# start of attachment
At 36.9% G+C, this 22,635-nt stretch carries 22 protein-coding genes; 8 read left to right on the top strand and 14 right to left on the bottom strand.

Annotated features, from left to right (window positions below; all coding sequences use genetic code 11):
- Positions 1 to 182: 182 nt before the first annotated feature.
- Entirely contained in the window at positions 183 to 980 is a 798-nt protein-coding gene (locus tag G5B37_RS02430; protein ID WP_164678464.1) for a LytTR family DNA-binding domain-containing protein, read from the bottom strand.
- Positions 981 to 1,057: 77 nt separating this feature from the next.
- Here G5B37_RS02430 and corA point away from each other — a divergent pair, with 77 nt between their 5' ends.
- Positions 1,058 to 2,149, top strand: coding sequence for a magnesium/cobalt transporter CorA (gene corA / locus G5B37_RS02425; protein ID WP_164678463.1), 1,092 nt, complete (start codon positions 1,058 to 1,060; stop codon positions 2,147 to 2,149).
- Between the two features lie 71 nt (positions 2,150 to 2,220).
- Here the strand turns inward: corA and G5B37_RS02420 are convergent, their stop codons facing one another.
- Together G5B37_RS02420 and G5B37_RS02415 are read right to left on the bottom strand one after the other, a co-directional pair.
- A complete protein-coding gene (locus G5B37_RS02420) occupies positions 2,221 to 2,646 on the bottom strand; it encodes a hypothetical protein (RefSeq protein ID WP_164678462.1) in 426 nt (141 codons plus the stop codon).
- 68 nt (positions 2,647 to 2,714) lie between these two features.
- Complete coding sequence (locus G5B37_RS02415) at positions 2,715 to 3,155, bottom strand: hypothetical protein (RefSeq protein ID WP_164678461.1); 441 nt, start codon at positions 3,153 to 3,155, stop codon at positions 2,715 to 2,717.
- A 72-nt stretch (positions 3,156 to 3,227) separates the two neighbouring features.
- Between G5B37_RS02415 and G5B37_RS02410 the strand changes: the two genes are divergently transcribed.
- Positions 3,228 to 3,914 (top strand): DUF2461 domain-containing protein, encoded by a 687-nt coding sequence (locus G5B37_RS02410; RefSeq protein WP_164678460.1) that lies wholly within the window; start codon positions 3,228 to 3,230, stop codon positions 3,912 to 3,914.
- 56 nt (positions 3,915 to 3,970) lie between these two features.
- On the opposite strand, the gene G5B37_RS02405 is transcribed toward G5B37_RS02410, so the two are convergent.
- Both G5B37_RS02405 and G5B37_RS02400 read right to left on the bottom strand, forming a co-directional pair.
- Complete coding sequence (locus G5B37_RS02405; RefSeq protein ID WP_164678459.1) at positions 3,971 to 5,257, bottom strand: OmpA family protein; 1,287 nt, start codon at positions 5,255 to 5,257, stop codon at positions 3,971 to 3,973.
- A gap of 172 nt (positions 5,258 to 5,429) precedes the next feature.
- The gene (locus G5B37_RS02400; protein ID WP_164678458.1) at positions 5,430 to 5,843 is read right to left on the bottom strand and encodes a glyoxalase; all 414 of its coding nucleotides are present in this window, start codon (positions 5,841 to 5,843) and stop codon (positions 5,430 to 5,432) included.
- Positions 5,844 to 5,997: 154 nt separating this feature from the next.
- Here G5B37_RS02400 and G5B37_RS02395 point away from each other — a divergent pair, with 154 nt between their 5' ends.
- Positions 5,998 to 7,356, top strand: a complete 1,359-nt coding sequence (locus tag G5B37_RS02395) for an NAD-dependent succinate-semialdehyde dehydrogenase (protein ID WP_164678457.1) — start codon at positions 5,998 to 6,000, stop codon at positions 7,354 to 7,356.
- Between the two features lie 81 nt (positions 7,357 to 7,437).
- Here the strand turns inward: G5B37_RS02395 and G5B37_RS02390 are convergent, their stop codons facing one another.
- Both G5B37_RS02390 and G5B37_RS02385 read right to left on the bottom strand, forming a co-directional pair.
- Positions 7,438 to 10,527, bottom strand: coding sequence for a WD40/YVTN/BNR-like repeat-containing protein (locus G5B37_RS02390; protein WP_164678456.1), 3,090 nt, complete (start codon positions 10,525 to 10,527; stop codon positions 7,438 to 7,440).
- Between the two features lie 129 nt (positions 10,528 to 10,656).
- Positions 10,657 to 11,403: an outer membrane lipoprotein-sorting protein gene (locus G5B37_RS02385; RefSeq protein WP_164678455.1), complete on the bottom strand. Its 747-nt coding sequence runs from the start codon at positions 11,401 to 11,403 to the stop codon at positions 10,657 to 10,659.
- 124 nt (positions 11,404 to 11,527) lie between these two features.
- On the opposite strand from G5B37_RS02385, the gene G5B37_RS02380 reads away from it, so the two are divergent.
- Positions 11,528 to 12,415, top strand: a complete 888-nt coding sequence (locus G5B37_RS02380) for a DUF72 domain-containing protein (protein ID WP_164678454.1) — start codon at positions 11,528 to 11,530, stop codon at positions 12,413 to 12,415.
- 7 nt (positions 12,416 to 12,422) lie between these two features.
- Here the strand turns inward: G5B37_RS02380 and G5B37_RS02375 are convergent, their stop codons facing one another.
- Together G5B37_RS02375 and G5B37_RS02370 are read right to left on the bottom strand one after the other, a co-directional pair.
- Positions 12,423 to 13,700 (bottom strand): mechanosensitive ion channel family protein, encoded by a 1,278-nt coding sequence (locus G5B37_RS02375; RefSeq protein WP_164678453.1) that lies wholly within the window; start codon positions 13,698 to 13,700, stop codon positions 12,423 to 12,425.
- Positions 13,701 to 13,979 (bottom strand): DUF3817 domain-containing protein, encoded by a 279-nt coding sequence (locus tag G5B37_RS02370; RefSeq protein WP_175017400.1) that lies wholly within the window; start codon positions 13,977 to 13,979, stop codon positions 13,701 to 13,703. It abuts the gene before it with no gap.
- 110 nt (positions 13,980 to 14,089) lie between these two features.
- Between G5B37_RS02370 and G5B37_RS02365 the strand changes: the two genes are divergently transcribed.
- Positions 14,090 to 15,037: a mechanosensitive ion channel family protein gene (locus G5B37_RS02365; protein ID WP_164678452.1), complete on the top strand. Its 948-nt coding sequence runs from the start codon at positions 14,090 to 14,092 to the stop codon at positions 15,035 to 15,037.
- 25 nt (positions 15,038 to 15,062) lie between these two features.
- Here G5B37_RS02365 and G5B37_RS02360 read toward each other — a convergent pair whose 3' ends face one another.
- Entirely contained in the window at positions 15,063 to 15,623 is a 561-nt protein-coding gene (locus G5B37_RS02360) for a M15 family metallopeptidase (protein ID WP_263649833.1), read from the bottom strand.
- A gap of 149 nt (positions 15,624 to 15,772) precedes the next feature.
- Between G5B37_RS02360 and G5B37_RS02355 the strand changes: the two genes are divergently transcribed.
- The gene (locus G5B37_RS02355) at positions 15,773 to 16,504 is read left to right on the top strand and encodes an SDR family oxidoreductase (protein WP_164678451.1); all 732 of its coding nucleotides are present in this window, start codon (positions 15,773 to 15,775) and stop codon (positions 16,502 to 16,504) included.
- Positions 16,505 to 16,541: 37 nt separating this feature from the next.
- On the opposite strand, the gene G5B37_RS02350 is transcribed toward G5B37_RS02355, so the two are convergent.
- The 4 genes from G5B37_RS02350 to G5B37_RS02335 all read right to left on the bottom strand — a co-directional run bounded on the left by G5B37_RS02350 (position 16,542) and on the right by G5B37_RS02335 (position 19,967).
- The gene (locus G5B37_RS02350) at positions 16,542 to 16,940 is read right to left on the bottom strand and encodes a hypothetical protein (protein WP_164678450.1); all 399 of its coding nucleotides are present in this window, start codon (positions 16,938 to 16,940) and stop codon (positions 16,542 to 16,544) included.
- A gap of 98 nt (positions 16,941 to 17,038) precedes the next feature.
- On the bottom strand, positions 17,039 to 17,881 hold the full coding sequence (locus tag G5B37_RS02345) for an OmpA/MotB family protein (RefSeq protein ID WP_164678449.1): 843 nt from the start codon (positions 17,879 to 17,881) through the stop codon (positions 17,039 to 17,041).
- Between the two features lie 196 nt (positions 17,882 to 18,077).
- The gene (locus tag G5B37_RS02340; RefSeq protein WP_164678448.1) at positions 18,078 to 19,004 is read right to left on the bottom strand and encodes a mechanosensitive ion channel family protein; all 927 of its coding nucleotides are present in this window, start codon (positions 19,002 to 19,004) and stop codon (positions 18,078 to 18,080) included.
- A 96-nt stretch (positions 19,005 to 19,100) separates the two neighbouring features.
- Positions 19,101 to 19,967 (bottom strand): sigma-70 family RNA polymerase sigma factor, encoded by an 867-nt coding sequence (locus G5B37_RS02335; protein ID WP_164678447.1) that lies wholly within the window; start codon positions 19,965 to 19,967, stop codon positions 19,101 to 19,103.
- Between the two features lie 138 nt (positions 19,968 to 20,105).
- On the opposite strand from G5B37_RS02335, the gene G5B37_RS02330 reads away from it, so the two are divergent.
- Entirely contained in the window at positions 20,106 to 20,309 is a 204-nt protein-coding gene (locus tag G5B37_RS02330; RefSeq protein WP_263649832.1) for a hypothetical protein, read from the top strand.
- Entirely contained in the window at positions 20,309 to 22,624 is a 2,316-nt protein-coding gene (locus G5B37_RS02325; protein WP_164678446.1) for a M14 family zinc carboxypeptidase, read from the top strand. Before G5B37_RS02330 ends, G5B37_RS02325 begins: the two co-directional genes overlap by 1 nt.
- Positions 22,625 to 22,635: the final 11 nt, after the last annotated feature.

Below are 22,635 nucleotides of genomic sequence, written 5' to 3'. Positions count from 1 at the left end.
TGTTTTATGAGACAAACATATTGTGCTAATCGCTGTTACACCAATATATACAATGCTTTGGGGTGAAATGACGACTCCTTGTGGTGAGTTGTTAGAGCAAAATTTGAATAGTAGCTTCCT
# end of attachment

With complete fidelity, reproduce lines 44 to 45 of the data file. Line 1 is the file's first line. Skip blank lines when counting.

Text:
- Here G5B37_RS02365 and G5B37_RS02360 read toward each other — a convergent pair whose 3' ends face one another.
- Entirely contained in the window at positions 15,063 to 15,623 is a 561-nt protein-coding gene (locus G5B37_RS02360) for a M15 family metallopeptidase (protein ID WP_263649833.1), read from the bottom strand.